When you store a small boat out of the water, whether it's for the winter or simply when it is pulled up on a beach or dock between uses, a properly built cradle to hold and support the hull will prolong the boat's life and assure that the hull won't be damaged or warped in storage. For most storage situations, where the cradle does not need to be moved often and the boat can be manhandled onto it, a cradle can be built using only a few boards and some pieces of carpeting. Since small boats vary so much in hull shape and size, there is no one-size-fits-all approach to building a cradle, so you'll need to do some legwork and research, and put your thinking cap on.
Other People Are Reading
Go to a local marina or dry storage yard, and look at how other people have approached the problem. Especially, look at how boats of a similar size and shape to yours are stored. Look at boats that are stored on trailers as well, since trailers are just mobile cradles. Be aware of how well the hull is supported, looking for signs that the hull is being deformed or damaged by compression. Take pictures of solutions you think might work for your boat, and make notes of measurements and construction details.
Inspect your boat, looking at the hull shape and how it's constructed. Look for strong areas where the hull is reinforced by thwarts, ribs, knees, stringers or seat benches, and look for weak areas where the hull is thinner or has less support. Take measurements and make notes of the details.
Decide how your boat will be moved on and off the cradle. For instance, for a boat stored on a cradle on a dock the most typical way would be to pull the boat up by the bow and pull it in from the stern of the cradle. Make sure your cradle design has no obstacles in the way, and make sure it will fit in the area where you want to put it and that there will be room to walk and work around it.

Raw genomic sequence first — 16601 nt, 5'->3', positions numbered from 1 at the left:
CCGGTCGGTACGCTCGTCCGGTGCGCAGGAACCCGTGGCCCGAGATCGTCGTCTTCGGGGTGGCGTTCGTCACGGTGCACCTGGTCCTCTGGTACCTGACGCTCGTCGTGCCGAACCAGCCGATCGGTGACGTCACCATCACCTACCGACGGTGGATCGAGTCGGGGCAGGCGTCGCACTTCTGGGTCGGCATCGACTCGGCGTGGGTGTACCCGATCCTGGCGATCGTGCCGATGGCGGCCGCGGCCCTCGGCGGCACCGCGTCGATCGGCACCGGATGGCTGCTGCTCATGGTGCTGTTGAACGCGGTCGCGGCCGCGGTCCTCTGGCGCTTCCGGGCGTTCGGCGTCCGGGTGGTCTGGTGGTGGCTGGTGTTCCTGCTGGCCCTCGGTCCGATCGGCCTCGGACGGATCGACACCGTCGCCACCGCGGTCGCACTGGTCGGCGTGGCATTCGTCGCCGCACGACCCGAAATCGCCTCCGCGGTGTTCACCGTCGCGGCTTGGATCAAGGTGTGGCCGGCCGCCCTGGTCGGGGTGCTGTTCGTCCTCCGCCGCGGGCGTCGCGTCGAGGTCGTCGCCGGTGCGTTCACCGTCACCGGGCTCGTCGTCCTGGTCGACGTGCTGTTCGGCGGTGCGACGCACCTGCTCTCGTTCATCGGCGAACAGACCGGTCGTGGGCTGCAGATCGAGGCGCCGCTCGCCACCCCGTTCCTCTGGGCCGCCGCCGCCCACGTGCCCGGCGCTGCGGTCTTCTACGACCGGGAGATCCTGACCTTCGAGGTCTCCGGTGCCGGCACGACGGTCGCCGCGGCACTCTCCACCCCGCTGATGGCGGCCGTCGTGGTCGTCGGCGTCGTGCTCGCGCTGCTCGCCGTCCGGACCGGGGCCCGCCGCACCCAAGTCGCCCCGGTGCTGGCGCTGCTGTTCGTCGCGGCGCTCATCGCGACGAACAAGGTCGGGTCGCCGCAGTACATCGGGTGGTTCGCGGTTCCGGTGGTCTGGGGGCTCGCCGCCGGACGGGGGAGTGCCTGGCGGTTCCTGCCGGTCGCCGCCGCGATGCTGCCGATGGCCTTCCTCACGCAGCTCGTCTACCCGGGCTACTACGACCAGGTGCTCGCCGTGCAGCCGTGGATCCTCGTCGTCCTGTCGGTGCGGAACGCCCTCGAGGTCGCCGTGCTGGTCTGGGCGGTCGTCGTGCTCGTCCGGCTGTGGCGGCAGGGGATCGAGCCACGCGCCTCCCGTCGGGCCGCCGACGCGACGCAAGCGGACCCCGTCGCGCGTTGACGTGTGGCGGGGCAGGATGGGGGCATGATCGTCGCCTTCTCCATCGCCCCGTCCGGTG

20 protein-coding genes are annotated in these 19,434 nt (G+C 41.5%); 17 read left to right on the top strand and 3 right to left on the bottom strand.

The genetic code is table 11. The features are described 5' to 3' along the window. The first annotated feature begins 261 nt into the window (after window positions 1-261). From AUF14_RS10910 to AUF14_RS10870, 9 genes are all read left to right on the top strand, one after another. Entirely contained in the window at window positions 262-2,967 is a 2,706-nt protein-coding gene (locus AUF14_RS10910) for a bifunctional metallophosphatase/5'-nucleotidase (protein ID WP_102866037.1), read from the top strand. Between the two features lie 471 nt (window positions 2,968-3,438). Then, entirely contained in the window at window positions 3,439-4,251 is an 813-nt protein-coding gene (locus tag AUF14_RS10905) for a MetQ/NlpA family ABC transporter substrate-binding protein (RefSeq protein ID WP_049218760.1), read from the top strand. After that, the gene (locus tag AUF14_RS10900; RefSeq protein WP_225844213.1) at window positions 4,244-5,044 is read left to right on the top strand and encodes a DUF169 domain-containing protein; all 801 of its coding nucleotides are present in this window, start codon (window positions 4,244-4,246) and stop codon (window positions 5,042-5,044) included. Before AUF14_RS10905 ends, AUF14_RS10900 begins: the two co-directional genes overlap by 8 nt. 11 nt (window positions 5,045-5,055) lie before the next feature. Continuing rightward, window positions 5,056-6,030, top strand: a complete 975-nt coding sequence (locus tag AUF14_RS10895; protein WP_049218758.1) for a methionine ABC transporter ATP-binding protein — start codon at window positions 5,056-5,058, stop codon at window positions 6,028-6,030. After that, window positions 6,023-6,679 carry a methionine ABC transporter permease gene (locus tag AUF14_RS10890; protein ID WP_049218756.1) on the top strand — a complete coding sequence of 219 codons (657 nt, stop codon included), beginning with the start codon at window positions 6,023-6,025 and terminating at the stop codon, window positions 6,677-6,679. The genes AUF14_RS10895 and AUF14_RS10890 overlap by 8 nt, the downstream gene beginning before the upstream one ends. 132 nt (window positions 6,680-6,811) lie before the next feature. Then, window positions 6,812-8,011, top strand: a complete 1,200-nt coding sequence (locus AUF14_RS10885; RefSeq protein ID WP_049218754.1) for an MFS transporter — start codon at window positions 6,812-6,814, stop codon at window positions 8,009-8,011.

Decide how you want to support your boat's hull. There are two main styles of support that are typically used: longitudinal bunks that run along the bottom of both sides of the hull, or cross-members with pads that are shaped or positioned to fit the cross-section of the hull. The idea is to distribute the weight of the hull onto the supports as evenly as possible while concentrating the support at the strongest parts of the hull, where possible. A typical solution for a sailing dinghy might be two wide bunks aft where the hull is flatter and thinner, and one cross-member with a v-shaped pad near the bow.
Cut boards or other material for the bunks and pads to fit your boat's hull. If you can turn your boat over, lay the bunks and pads in place to see how they fit the hull. Shape the bunks to fit the curve of your hull, if necessary, allowing space for carpet padding. Measure all the angles you'll need for a proper fit, and determine how high the supports will need to be. If possible, allow for the keel to take some of the weight on the base of the cradle.
Cut support posts or frames, if needed, at the proper heights and angles to support the bunks and pads, and assemble them on a base. The base can be a sturdy sheet of plywood, a dock or a small frame built of wood or metal. Brace the supports so they can take not only the boat's weight, but any horizontal or outward pressure that might be put on them.
Fasten the bunks and pads to the support posts using through-bolts or screws. Sink any bolt or screw heads so they don't protrude from the pad where the hull will rest on them. Paint any raw untreated wood to prolong its life if the cradle will be used for outdoor storage. Attach carpet pieces to the bunks, pads and base wherever the hull will touch. Be sure to cover any corners or hardware that might scrape or dig into your boat when it is being moved on or off the cradle.
Place your boat on the cradle and make any final adjustments as needed.
- 20 of the funniest online reviews ever
- 14 Biggest lies people tell in online dating sites
- Hilarious things Google thinks you're trying to search for